Every New Year’s Day in South Queensferry near Edinburgh under the gaze of the massive Forth Bridges an event takes place which literally takes the breath away. The ‘Looney Dook’ is a well-established lemming-like rush into the ice-cold waters of the Firth of Forth by stupidly brave locals to signal the New Year. The event has something of a history these days and is not it’s own in the genre. Today’s Telegraph-Journal in Saint John, tells of at least two more similar events here in Atlantic Canada.
I visited nearby Mispec Beach a few days ago and it is a charming spot. Ideal for summer bathers in spite of the reported cold waters of The Bay of Fundy which lap the sands there. Nearby, all around lay petrified waterfalls of solid ice, beautiful though forbidding at this time of year. Not so for some brave souls however.
Yesterday on the first day of the New Year the mercury had dropped to -13c at Mispec Beach. The strong, swirling winds ensured that when taking wind chill into account, the temperature was effectively -28c down there on the sands. It was interesting to hear the comments of the ‘dookers’ after their experience.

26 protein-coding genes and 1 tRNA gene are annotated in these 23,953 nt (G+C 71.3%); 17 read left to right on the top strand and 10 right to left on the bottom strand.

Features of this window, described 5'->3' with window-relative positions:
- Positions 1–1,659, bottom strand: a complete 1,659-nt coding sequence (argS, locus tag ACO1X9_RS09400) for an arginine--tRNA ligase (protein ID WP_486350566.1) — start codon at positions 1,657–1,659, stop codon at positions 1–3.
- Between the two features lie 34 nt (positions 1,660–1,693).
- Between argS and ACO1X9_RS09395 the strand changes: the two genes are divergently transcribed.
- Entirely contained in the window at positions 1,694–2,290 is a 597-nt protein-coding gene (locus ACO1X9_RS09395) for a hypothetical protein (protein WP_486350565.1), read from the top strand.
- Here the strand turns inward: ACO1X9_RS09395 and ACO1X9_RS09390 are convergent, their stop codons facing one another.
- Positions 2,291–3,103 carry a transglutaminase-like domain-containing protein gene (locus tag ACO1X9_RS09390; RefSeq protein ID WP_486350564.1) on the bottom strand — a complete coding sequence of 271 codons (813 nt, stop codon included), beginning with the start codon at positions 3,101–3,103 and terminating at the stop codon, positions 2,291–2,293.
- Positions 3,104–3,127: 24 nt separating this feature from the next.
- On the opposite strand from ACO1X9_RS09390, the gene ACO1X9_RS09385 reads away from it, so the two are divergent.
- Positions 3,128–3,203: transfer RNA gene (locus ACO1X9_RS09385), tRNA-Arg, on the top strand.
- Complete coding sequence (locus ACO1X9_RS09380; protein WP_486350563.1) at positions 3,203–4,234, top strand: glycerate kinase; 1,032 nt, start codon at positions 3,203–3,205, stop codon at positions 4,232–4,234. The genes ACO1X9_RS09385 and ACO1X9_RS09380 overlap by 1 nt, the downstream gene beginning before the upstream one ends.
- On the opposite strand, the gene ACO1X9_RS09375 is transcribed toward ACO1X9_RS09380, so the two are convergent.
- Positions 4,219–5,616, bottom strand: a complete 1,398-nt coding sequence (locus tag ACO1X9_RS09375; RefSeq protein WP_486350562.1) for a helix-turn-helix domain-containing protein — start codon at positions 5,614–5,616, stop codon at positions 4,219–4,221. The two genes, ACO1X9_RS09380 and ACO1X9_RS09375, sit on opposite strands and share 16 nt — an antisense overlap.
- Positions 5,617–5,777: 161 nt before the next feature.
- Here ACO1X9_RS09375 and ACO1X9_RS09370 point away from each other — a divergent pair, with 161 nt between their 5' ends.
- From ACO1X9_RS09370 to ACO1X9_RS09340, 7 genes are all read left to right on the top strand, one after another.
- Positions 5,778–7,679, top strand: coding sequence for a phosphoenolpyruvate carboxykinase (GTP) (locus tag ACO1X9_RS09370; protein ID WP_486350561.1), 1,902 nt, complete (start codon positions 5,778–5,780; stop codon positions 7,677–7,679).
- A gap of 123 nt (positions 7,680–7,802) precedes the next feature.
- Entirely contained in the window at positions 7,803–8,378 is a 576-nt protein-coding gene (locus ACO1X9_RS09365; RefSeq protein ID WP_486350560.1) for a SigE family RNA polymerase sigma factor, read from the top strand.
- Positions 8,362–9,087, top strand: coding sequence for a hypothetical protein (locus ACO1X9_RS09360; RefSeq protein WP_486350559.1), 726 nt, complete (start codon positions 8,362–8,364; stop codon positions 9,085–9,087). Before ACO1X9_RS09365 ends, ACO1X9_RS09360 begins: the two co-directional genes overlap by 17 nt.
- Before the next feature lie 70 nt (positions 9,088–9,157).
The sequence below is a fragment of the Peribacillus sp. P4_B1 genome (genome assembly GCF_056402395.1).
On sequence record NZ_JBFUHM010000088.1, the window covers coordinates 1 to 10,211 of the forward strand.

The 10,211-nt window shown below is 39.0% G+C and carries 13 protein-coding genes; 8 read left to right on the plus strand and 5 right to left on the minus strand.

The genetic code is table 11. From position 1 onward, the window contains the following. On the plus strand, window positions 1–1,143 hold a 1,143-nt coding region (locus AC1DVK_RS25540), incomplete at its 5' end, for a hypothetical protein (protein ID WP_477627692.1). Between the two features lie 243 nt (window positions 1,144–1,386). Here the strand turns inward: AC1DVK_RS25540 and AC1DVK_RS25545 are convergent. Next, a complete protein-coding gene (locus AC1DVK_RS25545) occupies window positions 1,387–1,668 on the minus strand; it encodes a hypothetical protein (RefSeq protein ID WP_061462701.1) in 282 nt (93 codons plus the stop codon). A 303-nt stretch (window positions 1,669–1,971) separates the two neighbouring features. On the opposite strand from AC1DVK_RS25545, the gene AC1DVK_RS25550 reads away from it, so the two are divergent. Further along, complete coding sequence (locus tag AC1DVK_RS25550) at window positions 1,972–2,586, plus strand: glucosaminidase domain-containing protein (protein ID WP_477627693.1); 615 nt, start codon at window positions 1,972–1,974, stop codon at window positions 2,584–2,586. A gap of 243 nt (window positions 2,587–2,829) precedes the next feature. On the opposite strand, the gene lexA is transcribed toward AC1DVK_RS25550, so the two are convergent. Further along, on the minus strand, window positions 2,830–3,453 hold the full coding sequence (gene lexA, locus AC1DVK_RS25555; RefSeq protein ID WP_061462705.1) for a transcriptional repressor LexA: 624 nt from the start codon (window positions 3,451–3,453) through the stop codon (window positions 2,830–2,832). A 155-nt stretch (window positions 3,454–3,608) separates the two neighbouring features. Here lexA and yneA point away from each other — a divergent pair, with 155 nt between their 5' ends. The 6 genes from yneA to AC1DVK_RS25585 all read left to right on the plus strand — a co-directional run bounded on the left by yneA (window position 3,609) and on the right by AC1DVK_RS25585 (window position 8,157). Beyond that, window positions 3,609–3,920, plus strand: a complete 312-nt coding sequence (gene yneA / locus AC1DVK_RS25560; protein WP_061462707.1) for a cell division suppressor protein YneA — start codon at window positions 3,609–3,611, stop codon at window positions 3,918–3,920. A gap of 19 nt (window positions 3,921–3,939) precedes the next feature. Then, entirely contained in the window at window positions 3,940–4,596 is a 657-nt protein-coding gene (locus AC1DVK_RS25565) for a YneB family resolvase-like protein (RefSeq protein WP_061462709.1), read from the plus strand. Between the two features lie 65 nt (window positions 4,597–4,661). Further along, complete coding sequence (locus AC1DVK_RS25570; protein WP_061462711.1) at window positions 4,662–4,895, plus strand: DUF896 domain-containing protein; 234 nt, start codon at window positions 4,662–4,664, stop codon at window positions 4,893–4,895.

Polar Dipper, Will MacGillivray complained after the event that attracted 100 participants that, “I can’t move my fingers, they’re completely numb,” Will said. “And my legs are frozen and my pants are frozen.” Despite this William still claimed to have “had fun”.
William’s brother, Nick, 16 was less enthusiastic
“It’s not fun, it’s not fun at all,” he mentioned afterwards whilst shivering violently and uncontrollably. “I slipped on the way back. I’m bleeding, I can’t feel it though,” Nick said. “Once I started running into the water, I thought I don’t want to run into this water.”
This didn’t deter the youngster from dashing into the waves however.
Attendance had deteriorated from last year when around 200 people came out to swim like the polar bears. The weatehr was said to have made a difference from the previous year which registered a mere -3C with sun and blue skies.
Oakville Ontario was the venue of a similar New Year’s stunt where around 400 dippers sunk themselves into the icy waters of Lake Ontario at the Coronation Park.
Here, participants bravely try to keep warm before the big moment in an event that has raised more than $380,000 towards providing clean water to developing countries since it’s inception back in 1985.